• Report this Comment On June 10, 2009, at 9:54 PM, Letitallhangout wrote:

    MAURIZIO400 wrote :

    "government or "public" ownership of the means of production is spelled communism by the dictionary.

    say no more."

    Just because the communist / dictatorship builds a car does not make that car a bad one.

    Even as nasty as he was, Hitlers little VolksWagon

    (car for the people) was a pretty good idea. It captured the hearts of the world.

    We now have a Leader/president that is pushing for a Socialistic/Dictator style government and who knows, maybe he will make GM build an American Vunderauto.

    (ps: I didn't vote for either of them.)

  • Report this Comment On June 12, 2009, at 5:44 PM, kev53 wrote:

    GM is now just a modern version of WPA. All its doing is keeping GM workers off unemployment. GM will never amount to anything cause its rotten to the core. Management and UAW are responsible for what GM has become and they should all be ashamed of themselves.

  • Report this Comment On June 12, 2009, at 9:16 PM, TxTom wrote:

    The government HAD to step in a prop up GM. You can gripe all you want about this happening, but it did, so get over it. This is and was the ONLY way our iconic American car manufacturer could shed legacy costs and come out with a clean balance sheet and the ability to compete on a level field.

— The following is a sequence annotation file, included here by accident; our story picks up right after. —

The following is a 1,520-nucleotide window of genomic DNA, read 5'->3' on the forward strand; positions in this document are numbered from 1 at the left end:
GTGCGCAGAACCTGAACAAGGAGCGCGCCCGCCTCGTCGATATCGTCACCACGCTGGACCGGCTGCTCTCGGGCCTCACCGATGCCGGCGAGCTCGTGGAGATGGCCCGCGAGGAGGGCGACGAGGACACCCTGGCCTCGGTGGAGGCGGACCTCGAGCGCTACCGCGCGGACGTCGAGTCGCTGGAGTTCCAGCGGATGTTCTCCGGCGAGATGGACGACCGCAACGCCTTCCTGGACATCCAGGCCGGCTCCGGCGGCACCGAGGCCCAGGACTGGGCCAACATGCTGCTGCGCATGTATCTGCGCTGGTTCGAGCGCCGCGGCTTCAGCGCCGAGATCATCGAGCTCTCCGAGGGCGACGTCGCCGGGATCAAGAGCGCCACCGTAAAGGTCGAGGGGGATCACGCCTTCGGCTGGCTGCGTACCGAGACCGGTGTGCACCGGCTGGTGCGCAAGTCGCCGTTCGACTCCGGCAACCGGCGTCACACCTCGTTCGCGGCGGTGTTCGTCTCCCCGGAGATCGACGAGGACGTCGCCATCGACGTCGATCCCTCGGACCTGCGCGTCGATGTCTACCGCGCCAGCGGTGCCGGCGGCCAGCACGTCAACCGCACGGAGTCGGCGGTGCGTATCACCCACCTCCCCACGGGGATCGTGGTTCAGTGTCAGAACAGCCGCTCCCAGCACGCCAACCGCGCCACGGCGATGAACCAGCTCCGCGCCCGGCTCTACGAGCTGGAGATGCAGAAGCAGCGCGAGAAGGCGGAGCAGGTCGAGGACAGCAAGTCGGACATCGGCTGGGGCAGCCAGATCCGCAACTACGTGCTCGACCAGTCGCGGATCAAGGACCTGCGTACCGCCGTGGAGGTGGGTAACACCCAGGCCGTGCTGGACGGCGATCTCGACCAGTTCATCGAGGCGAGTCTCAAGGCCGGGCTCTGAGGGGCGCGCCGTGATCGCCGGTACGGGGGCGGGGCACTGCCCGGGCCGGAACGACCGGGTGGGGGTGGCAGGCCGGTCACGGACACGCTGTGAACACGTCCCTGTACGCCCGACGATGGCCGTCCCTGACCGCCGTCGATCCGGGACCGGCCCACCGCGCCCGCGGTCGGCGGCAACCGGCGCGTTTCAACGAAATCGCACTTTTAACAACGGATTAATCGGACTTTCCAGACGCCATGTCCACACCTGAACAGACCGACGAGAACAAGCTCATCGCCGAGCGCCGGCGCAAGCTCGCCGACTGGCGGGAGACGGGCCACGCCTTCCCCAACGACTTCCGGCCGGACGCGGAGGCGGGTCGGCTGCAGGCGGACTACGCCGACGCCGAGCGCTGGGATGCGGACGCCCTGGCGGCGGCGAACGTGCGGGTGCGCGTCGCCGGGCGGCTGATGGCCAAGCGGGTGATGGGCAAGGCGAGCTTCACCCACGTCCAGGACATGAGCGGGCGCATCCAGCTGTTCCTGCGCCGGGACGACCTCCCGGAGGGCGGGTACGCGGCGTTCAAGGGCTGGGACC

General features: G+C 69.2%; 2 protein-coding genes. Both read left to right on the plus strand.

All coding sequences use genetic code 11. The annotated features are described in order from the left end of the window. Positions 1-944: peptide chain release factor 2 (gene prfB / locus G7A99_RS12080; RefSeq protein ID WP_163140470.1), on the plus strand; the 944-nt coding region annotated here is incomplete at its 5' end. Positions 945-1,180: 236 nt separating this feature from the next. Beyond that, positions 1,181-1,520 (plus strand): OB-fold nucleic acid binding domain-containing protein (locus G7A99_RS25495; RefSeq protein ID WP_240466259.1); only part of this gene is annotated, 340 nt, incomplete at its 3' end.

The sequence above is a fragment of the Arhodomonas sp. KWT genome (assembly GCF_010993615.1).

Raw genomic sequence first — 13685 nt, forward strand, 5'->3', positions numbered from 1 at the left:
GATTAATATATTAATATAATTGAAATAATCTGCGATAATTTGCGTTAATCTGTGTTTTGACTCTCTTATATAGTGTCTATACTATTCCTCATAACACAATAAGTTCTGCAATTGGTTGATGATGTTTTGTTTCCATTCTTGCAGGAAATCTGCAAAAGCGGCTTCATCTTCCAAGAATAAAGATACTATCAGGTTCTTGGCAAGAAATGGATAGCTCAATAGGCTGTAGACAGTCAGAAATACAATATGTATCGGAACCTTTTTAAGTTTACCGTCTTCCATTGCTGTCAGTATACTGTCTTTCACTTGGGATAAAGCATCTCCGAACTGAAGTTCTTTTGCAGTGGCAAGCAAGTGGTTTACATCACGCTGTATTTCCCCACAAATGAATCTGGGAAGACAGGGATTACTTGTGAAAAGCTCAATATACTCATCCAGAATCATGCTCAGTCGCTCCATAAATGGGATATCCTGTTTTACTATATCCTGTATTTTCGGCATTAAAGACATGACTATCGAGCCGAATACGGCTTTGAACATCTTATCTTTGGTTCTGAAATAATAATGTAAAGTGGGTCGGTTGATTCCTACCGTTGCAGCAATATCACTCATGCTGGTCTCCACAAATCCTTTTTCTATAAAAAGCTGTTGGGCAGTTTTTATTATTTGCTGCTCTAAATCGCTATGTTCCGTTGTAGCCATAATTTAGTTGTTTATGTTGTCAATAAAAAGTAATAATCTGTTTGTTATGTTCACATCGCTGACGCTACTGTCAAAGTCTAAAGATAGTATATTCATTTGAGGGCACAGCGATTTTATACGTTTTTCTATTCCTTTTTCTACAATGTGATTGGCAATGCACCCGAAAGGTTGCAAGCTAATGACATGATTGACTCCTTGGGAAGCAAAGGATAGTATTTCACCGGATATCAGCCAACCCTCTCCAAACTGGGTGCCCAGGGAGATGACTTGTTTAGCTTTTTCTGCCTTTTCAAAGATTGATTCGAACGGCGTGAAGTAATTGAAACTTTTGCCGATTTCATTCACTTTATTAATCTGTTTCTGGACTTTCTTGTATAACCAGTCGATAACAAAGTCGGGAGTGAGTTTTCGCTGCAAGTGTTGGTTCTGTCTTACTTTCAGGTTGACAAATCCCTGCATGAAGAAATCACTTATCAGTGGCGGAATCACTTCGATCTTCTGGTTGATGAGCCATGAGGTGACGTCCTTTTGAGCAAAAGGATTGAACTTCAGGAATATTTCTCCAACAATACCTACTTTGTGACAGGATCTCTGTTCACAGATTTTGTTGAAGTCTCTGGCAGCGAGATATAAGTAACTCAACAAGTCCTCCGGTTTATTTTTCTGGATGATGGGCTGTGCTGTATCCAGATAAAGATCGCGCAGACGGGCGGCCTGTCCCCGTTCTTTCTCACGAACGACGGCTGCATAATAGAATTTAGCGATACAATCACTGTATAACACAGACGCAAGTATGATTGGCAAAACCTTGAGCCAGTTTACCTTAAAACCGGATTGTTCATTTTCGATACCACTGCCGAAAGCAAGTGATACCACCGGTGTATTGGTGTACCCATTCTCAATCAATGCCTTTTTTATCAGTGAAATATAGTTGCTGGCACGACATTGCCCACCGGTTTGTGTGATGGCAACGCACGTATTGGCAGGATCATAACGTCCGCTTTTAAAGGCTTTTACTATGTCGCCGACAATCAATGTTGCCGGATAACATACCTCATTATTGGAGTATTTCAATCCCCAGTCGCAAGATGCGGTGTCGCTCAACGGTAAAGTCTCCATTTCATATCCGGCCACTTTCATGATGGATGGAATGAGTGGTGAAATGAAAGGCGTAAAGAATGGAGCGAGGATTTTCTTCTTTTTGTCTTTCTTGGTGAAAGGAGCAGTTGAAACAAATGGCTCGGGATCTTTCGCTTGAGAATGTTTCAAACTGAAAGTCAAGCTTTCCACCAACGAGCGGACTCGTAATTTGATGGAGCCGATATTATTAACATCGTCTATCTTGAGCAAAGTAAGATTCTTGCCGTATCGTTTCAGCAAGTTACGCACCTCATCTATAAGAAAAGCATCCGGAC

Take a note: GM WILL build cars that Americans want, and they WILL be able now to get on the cutting edge of technology and build our cars of the future. I hope no one here would have preferred to see only foreign cars on our streets. That (except perhaps for Ford) was the only other outcome absent assistance and restructuring.

    I hear tons of people griping about our taxpayer dollars being spent to save GM, but basically the other option would have been disastrous. Why can't people see that?

    NOW if GM can't swim, even with all the anchors that have been removed from their legs, arms and waist, I'll be the first to say "LET THEM GO". But on a now "level playing field" I say give them a chance!

    Lots of jobs were saved, and not just at General Motors. That's a good thing. And we need to save and create more jobs! That will also happen.

    Buy American cars. Give our auto manufacturers the chance to prove they can do it right. Stop just automatically believing that GM and Ford are inferior to Honda and Toyota. MAKE them stand behind their products, and if there are any quality issues, demand they fix every one. But don't just avoid buying American cars without giving them the opportunity to prove themselves worthy. I have faith they will produce high quality products. Believing only the Japanese can build quality cars is a self-fulfilling prophecy.